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A unique and anarchic blend of autobiography with moral, political and personal reflections. Eagleton was born in Salford in 1943, the grandchild of Irish immigrant labourers; his impoverished childhood seems centred on the life of a convent of enclosed nuns; Eagleton was one of few working-class students at Cambridge in the 1960s and was made the youngest Fellow there since the 18th century; he is now Thomas Warton Professor of English at Oxford. His memoir recounts the most comic and moving moments of his life, connecting these episodes with thoughts about God, evil, suffering and tragedy.
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Claiming to come from a family of performers rather than achievers, Terry Eagleton’s outstanding debut memoir, The Gatekeeper, sees him succeed on both scores as he preaches with characteristic, gleeful irreverence from the back pew. Opening with a 10-year-old Eagleton as altar server at a convent chapel in Salford, holding the door for parents leaving their novice daughters forever to God, the narrative closes with delicate resonance on the news of his father’s death while awaiting an interview at Cambridge University. Crammed in between is a glut of typically arch observations on an eclectic variety of subjects by a man once described by Prince Charles as "that dreadful Terry Eagleton". Grandson of Irish-Catholic immigrants to Salford, both his ethnic origin and religious background inform much of his early life, though he comes into his own, inevitably, when he joins the braying classes at Cambridge. The brattish dons who outraged him are named and shamed with delicious frankness, as is the archetypal young fogey with his "outsized cranium and shrivelled heart". The bile is invariably mollified with self-deprecating admissions, such as of his own misguidedly altruistic stint as the Kim Philby of Cambridge Meals on Wheels, as well as eloquent analyses of the figures who helped form his beliefs and passions: men like his supervisor, Dr Greenway, who came to fulfil something of a paternal role for him, Wittgenstein, Brecht, and most intriguingly Wilde, to whom Eagleton has returned constantly in his writings.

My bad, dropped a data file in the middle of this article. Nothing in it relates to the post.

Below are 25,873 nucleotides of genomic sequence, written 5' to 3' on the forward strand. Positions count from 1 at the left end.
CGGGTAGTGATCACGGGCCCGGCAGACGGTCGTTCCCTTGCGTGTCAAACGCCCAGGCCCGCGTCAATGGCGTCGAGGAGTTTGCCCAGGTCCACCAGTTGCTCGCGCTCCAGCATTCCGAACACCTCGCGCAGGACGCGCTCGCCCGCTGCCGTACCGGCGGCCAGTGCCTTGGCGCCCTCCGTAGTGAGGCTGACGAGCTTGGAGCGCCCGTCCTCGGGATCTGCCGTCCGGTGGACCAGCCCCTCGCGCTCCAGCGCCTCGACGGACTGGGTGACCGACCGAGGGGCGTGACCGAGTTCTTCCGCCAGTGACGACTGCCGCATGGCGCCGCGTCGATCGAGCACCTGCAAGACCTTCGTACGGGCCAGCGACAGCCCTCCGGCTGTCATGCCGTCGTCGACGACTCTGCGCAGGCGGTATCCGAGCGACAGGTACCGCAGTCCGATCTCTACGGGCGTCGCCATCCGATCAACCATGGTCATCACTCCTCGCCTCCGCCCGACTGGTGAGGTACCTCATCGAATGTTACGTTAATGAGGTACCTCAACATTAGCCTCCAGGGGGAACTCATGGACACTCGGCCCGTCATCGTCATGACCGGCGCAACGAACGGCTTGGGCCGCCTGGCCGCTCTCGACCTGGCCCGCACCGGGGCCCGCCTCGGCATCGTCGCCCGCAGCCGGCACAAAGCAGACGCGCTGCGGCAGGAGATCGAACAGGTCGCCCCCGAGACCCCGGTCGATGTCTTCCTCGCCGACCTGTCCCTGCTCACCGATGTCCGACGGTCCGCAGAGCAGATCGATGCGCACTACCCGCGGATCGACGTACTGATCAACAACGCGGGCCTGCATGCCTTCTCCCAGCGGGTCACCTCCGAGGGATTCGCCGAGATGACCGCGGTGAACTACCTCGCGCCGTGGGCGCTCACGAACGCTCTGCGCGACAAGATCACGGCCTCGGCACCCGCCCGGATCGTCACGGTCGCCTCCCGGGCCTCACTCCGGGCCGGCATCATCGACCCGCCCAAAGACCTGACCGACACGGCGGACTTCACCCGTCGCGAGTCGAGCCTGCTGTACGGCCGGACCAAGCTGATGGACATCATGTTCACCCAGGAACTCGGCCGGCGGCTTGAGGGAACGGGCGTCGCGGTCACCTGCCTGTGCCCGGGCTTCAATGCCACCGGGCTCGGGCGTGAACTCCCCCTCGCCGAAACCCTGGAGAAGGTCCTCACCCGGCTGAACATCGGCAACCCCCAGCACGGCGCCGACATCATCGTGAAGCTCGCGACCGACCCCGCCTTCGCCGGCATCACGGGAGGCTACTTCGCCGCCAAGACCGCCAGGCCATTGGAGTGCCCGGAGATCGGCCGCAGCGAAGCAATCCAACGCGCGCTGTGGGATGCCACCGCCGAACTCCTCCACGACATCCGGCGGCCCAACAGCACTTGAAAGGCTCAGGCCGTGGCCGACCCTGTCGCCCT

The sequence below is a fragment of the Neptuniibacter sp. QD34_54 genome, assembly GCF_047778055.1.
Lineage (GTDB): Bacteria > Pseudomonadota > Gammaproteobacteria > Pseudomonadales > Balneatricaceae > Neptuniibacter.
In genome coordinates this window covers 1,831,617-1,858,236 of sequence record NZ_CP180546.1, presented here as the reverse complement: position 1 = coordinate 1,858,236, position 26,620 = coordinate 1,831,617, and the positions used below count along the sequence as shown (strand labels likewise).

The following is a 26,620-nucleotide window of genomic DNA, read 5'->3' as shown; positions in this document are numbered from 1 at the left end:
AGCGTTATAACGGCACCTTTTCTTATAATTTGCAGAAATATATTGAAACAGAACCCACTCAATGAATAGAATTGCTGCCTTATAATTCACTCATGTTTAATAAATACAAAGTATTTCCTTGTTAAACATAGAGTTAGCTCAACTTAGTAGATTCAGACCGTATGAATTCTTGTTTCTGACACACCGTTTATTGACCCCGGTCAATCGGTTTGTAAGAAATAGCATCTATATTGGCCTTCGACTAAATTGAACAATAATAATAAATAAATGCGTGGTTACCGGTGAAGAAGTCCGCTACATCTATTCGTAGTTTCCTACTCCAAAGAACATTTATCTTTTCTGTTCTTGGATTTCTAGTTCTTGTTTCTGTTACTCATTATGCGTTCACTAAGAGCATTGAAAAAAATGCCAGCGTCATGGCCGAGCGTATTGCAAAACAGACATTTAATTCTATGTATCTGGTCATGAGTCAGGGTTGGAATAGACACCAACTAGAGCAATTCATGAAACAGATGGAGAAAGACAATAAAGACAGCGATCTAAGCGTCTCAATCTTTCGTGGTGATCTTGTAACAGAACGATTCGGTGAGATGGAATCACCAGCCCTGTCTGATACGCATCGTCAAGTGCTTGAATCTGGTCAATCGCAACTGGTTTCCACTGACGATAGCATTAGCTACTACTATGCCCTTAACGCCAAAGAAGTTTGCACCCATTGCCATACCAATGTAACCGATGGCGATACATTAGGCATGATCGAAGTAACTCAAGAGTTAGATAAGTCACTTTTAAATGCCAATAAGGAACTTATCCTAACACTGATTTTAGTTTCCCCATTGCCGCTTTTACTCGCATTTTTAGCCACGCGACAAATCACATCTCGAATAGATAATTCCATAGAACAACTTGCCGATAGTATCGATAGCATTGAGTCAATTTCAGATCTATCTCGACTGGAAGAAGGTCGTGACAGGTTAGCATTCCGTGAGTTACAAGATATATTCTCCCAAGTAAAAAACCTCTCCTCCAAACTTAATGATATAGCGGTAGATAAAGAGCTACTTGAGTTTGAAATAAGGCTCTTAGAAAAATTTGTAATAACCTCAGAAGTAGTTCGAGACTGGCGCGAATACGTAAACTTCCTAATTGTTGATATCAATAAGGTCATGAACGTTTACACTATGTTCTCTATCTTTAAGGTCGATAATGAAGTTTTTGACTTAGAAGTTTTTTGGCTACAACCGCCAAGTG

A Wildean Marxist, perhaps, but the artist formerly known to the Prince remains also a witty and provocative thinker, unafraid to scale the ivory towers and Ivy League, yet unstinting with enthusiastic praise when due. Always the most earthily intellectual of his radical generation when discussing literature and culture, in writing of Catholics and revolutionaries, convents and colleges, he reaffirms his status as one of Britain’s finest writers, the gatekeeper who became a master literary poacher.--David VincentSynopsis:
This memoir blends autobiography with moral, political and cultural reflections. Thoughts about god, evil, suffering, death and tragedy are interwoven with comic or moving scenes from Eagleton's life: his bizarre experiences as a young altar server in a convent of enclosed nuns; his precarious career in 1960s Cambridge as one of the few working-class students among a set of public school boys; and his abortive experience of life in a seminary. Eagleton was brought up in Salford in a working-class Catholic family and is now Thomas Warton Professor of English at the University of Oxford. His book discloses the more personal, spiritual side of a well-known cultural thinker; mixing the serious with the hilarious, life with ideas, the personal with the political.
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Book Description Condition: New. New. Seller Inventory # E-0141005920
Book Description Condition: New. New. Seller Inventory # M-0141005920